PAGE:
You can stroll under the pergolas of chestnut wood poles, enjoy the smell of the lemons and see how they are cultivated.

Limoncello on sale in a Sorrento shop
Limoncello, which is made from an infusion of lemon peel and alcohol, is now produced in other parts of Italy as well, but connoisseurs consider the best limoncello to be made from lemons grown in Sorrento and out along the peninsula. Capri’s lemon groves are well regarded too.

Limoncello should be served very cold and is usually enjoyed after a good meal. Salute!

I Giardini di Cataldo are at Via Correale, 27 in Sorrento. For more information, visit


Il Pozzo Ristorante Sorrento

 Restaurant has served Sorrentine specialities since 1967

In the heart of the historic centre of Sorrento, this excellent restaurant, Il Pozzo, has been serving typical Sorrento dishes to locals and visitors for more than 50 years.
Il Pozzo is on the corner of Via Tasso

Il Pozzo is in Via Tasso, which is a turning off Corso Italia opposite the Duomo. The restaurant at number 32 serves all the popular, local specialities, using the freshest possible ingredients, such as fish caught from the bay earlier that day.

Pizze are cooked in the restaurant’s wood fired oven and many of the pasta dishes use fresh pasta made by hand. For example, there is the scialatielli ai frutti di mare, which is a dish made from hand cut strips of pasta served with a sauce of seafood and tomatoes.

The restaurant is particularly renowned for its gnocchi alla sorrentina, small potato dumplings served with a rich tomato sauce with mozzarella and basil, finished off in the oven.

Il Pozzo, which means ‘the well’, has tables outside under an awning and a spacious room for dining inside with air conditioning.

Delicious gnocchi alla sorrentina
During the winter Il Pozzo is open from 12.00 to 15.00 and from 18:00 to 24:00. During the summer the restaurant is open from 12:00 to 24:00. Its closing day is Wednesday.

To book telephone +39 081 8774876 or email 

To look at the menu visit


Chiesa dell’Annunziata Sorrento

Art treasures lie behind simple facade 

The imposing Chiesa dell’Annunziata is up a short flight of steps from Piazza Veniero, off Via Fuoro in the centre of Sorrento.

The stone-fronted church has ancient origins but the exact date it was founded is not known. It is thought to have been built at some time during the 12th century on the site of an ancient temple, which had been dedicated to the goddess Cybele. A first century altar once discovered in the church is now in the Museo Correale in Sorrento.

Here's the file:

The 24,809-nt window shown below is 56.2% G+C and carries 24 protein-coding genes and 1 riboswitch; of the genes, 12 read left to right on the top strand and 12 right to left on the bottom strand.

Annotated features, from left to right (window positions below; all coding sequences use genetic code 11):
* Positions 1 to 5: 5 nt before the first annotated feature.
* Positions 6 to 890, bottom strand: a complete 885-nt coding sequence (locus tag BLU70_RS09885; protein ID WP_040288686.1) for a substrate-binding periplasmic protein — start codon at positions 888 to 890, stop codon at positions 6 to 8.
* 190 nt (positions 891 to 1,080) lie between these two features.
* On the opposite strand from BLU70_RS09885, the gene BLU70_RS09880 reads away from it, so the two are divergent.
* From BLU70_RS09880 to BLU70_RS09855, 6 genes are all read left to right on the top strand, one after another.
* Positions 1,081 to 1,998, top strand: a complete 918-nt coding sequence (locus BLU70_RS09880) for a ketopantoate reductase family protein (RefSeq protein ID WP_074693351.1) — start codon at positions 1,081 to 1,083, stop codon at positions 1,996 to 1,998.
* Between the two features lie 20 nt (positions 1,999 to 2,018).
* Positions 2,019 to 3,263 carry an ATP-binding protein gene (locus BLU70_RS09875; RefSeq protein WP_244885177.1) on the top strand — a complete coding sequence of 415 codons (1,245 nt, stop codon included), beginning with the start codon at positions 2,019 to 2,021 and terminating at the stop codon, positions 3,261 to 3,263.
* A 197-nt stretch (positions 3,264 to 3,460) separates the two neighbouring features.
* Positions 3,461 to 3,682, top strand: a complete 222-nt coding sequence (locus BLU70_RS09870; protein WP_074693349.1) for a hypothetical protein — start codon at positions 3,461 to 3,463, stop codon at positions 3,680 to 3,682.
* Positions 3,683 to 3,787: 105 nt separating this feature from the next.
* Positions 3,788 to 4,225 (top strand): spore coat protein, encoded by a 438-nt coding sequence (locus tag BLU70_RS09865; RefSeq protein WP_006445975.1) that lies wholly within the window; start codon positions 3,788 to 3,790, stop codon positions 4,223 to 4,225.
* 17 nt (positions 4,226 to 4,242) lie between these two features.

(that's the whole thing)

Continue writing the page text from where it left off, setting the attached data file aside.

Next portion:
The facade of the Chiesa dell'Annunziata in Piazza Veniero, just off Via Fuoro in the centre of Sorrento
The facade of the Chiesa dell'Annunziata in Piazza Veniero,
just off Via Fuoro in the centre of Sorrento
Highlights of the many works of art inside the church include a 17th century wooden crucifix and an 18th century painting of the Madonna and Child by Filippo Andreoli, which is in the centre of the ceiling.

Above the decorative main altar in a niche is a 17th century statue of the Madonna della Consolazione.

A canvas by Paolo De Maio, signed and dated 1741, depicts the Annunciation, the event in the Bible after which the church is named, when the angel Gabriel announced to the Virgin Mary that she would conceive a son by the power of the Holy Spirit to be called Jesus.

The church also has many beautiful works by artists from the 18th century Neapolitan school of painting.

The six side altars belonged to different Sorrento families who at one time had the right to be buried in the church.

In the 14th century there was a monastery attached to the church and Augustinian friars from it would officiate at the services. The friars handed the church over to its congregation in the 19th century.

The church is a short walk from Piazza Tasso along Via San Cesareo and Via Fuoro until you reach Vico il Fuoro, after which you turn into Piazza Veniero.

It is well worth a look inside and is open to visitors from 7.30 to 11.00 and from 18.00 to 20.00.